France and Italy must pursue “total collaboration” through bilateral ties and within the European Union’s framework. That’s what the two countries’ respective Presidents, Emmanuel Macron and Sergio Mattarella, remarked during a phone call on Monday morning.
- The two also remarked on the importance of the ties between Paris and Rome – although only the Italian President’s social media pages posted regarding their talk.
- These declarations come at a time of tension between the countries, who have been bickering over the management and repatriation of rescued migrants.
A quick recap. Prime Minister Giorgia Meloni’s government is pushing back against refugees-laden NGO ships (although it eventually allowed them to dock) and calling for a revamped EU relocation mechanism featuring more burden-sharing across member States.
- But the way it went about it angered France, who called Italy’s behaviour “unacceptable” and took measures to curb migrant influx from Italy while urging EU members to do the same.
- Over the weekend, Italy’s calls elicited the support of other first-entry countries (Cyprus, Greece and Malta – but not Spain).
- And the European Commission chimed in to announce it was preparing an action plan to address the issue while also reminding that saving lives at sea is an unequivocal duty – regardless of the ships’ status as NGOs or otherwise.
It’s a European matter, as Italy’s Foreign Minister Antoni Tajani told journalists in Brussels later on Monday, just out of a Foreign Affairs Council meeting. “It seems to me everyone was willing to seek and find a European solution,” he commented; “I remarked that we believe the problem must be tackled at the EU level.”
- Mr Tajani also said he had “a long talk with the French Minister of European Affairs” Laurence Boone, after Presidents Macron and Mattarella spoke over the phone. “The tones were evidently very calm compared to the past days; it was a very positive discussion […] I told her what our position is, that there was no polemical intent on the part of France.”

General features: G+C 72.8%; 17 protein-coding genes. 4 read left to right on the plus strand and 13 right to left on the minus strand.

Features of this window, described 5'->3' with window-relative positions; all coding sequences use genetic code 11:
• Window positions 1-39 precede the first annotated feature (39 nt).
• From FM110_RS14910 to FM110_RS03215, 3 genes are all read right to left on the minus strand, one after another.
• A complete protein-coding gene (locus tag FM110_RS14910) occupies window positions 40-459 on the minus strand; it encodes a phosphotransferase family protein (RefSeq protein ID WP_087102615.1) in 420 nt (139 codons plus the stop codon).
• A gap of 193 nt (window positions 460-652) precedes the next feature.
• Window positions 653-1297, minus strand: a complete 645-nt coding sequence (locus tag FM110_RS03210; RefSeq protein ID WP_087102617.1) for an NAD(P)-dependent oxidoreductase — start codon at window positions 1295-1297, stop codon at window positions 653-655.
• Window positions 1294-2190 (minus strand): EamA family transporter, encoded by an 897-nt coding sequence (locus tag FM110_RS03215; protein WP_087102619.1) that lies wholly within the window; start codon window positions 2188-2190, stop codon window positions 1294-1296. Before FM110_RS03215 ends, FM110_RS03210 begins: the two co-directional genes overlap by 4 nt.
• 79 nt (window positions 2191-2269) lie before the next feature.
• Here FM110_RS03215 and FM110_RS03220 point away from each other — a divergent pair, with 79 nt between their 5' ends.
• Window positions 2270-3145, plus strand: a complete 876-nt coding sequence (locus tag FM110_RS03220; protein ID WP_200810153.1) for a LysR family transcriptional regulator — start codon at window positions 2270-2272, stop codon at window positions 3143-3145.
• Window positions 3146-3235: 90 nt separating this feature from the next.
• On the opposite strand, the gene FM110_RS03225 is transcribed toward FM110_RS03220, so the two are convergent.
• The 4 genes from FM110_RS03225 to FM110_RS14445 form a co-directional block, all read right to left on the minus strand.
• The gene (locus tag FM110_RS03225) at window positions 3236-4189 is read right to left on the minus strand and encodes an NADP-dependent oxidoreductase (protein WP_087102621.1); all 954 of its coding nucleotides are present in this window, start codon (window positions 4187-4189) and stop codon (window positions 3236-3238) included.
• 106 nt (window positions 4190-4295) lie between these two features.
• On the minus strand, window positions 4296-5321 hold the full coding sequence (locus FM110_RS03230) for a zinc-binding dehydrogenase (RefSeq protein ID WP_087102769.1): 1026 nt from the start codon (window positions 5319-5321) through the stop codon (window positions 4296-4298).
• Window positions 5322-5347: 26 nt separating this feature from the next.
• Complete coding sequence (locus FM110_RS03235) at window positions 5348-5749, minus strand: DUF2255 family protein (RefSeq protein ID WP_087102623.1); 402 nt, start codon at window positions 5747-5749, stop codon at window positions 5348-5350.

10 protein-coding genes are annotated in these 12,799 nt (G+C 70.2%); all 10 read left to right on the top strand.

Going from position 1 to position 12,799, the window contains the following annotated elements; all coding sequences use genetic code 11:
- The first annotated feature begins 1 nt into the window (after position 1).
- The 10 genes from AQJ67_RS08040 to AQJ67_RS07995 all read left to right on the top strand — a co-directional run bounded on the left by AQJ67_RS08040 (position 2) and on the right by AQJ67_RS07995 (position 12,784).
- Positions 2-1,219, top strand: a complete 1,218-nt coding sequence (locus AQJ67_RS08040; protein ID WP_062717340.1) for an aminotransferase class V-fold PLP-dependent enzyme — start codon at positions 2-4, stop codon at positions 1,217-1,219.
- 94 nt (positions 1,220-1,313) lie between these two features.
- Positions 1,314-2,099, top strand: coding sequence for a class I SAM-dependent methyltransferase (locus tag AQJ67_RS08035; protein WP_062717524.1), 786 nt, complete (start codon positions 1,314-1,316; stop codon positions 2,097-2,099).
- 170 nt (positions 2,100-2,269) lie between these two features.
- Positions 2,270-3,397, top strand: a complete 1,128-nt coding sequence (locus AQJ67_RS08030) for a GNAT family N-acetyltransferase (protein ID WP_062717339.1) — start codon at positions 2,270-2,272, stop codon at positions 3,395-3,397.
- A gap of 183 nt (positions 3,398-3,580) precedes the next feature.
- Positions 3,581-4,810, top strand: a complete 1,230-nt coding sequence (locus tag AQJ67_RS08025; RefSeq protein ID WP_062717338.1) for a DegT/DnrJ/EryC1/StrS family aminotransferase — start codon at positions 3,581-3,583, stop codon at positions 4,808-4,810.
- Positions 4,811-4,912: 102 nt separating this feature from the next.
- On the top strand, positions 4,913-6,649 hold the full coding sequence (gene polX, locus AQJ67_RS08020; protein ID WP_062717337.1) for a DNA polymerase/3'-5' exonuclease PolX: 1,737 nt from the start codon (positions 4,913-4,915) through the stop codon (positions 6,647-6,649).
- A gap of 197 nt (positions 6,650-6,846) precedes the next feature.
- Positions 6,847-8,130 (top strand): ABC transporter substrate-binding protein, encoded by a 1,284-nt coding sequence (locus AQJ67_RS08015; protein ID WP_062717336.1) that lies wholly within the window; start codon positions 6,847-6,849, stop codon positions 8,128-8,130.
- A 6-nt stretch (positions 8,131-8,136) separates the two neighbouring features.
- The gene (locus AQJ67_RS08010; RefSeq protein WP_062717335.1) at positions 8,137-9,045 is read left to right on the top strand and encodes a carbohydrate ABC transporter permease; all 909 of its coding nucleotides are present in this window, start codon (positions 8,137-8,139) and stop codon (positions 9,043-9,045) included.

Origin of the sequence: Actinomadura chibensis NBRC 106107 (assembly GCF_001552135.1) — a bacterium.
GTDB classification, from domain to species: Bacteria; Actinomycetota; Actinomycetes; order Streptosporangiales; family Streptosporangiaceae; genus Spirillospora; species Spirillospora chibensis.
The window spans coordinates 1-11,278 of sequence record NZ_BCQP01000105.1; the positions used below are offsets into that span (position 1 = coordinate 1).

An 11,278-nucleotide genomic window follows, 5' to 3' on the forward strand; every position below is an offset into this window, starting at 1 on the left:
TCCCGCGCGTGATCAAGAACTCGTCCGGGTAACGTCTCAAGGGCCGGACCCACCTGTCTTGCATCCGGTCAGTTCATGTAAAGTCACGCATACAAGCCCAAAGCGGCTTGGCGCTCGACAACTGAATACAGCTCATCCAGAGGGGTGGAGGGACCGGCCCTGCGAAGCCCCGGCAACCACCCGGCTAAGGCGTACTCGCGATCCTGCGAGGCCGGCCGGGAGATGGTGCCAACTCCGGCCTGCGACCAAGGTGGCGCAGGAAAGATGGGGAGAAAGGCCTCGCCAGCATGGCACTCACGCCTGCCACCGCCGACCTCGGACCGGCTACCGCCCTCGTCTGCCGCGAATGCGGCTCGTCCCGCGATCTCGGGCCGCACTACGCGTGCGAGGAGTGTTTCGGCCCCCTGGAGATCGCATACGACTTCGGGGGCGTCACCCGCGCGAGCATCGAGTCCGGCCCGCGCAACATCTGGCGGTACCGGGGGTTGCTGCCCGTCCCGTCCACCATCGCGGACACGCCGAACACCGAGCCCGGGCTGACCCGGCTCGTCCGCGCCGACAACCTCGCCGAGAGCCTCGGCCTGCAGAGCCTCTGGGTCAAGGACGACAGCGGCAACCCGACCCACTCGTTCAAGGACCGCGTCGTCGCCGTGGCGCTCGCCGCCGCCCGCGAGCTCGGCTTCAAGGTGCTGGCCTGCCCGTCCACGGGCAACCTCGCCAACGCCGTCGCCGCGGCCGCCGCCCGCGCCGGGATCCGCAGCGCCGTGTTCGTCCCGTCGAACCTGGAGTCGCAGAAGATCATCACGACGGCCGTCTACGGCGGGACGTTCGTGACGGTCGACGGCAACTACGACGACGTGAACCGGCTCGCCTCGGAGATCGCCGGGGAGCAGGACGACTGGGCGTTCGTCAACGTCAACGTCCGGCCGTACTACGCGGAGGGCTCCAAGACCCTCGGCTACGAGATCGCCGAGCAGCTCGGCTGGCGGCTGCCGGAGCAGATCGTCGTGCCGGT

A conciliatory chat (and internal dynamics). The Macron-Mattarella phone call was “a moment of détente, deemed opportune by both countries,” said Jean-Pierre Darnis, professor of contemporary history at the Luiss University in Rome and of the History of Italo-French relations at the University of Nice, to our sister site, arguing the chat had certainly been agreed upon between President Mattarella and the government.
- France, on its part, “stiffened from the moment the internal pressure towards [Mr] Macron began.” In this context, he added, the politicisation that Italian Deputy PM Matteo Salvini has done on the issue of migrant reception has not helped.
Unmasking the political interests. Marco Valle, a historian, essayist and foreign policy expert, sought to shed light on the internal currents that shaped the Paris-Rome dialogue in the past days. Essentially, he argued that both Mr Macron and Mr Salvini are attempting to shore up their leadership.
- The French President “no longer has a majority,” and “opening a front with Italy is useful for at least two reasons:” setting himself up as a human rights guarantor, which pleases part of his electorate, and “vindicating national sovereignty, thus silencing (at least in part) the pressure from [Marine] Le Pen and the Gaullists.”
- Meanwhile, the head of the League “is increasingly contested, even internally, and his leadership is worn out. There are at least 150 administrators […] clamouring for a leadership congress.” The only way for him to maintain his grip on the party, argued Mr Valle, is to “keep the tone high on migrants and, consequently, criticise Europe.”
- That doesn’t spell good news for the governing coalition’s unity, as it diverges from Prime Minister Meloni’s more pragmatic line.